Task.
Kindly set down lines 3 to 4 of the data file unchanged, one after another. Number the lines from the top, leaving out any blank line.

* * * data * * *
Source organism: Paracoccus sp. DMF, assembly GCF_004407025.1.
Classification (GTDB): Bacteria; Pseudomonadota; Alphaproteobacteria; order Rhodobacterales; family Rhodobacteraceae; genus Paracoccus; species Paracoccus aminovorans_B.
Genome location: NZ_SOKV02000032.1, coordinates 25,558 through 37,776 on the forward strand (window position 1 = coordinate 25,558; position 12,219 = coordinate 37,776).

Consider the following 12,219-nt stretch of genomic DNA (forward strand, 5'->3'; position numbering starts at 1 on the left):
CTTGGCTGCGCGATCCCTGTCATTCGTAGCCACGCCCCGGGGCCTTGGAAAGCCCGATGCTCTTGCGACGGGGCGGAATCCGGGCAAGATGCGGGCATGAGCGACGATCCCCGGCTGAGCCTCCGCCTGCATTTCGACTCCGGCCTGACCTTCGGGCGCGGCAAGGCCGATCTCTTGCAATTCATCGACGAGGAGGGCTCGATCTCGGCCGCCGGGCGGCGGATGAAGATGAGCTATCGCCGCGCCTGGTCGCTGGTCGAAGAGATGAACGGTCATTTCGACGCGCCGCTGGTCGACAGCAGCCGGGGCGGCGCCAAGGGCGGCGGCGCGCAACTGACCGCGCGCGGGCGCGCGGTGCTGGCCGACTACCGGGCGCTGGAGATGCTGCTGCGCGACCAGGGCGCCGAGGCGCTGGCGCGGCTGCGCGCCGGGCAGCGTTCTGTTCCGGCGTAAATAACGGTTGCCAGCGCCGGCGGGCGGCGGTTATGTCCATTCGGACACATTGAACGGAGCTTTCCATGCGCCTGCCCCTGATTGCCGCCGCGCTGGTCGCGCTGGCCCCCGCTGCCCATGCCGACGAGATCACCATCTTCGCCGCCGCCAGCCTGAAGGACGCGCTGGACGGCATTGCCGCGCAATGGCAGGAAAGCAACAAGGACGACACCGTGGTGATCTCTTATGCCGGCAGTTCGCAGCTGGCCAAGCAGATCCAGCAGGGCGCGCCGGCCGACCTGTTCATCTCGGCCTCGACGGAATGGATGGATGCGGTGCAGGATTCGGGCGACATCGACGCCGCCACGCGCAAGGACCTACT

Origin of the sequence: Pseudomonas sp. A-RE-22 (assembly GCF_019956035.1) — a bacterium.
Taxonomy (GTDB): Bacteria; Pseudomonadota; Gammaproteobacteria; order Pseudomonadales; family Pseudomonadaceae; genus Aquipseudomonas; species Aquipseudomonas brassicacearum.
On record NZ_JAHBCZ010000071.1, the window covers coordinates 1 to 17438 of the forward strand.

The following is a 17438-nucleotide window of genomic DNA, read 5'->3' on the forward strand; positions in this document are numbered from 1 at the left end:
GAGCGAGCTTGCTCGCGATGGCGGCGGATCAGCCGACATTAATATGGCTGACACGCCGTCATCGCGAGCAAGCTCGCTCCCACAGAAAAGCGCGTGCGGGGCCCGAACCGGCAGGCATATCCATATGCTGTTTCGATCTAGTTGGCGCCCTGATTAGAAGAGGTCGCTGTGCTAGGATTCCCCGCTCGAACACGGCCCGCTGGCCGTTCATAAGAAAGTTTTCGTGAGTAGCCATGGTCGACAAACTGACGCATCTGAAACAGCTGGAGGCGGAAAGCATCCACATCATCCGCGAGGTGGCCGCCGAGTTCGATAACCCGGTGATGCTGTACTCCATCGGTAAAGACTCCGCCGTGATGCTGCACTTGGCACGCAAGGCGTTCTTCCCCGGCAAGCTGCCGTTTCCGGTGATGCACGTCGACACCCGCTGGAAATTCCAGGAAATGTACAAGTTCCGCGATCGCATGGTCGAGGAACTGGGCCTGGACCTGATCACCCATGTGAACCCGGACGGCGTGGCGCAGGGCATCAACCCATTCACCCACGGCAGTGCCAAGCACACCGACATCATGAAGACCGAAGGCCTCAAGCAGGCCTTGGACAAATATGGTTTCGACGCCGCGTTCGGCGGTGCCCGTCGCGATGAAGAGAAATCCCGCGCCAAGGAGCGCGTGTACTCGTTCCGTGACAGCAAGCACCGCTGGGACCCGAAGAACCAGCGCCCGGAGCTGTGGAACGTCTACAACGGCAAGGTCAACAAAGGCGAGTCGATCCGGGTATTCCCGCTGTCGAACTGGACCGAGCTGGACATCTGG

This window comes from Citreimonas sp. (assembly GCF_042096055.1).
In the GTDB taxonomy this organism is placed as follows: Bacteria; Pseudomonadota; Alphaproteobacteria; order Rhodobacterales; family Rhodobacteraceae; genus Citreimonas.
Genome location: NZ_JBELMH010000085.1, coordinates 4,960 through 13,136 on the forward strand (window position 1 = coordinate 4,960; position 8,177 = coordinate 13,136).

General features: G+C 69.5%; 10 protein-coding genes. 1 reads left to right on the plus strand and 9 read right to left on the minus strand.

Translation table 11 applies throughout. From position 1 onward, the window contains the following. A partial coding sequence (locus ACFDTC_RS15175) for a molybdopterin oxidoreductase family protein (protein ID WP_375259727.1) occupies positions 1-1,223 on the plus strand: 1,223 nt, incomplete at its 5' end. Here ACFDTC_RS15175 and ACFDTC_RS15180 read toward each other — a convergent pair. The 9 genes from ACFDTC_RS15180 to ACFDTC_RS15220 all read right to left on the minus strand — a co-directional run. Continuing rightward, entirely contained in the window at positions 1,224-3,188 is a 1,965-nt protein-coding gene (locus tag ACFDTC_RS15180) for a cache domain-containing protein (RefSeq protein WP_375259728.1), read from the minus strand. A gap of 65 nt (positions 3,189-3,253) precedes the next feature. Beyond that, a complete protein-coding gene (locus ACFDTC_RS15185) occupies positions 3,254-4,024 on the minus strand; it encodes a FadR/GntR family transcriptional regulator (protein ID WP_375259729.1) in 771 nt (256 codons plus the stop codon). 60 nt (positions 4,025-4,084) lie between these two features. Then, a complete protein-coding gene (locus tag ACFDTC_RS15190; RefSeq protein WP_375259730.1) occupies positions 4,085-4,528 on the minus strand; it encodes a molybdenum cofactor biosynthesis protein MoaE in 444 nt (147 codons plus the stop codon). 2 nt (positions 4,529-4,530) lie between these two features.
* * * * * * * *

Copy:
Genome location: NZ_SOKV02000032.1, coordinates 25,558 through 37,776 on the forward strand (window position 1 = coordinate 25,558; position 12,219 = coordinate 37,776).

Consider the following 12,219-nt stretch of genomic DNA (forward strand, 5'->3'; position numbering starts at 1 on the left):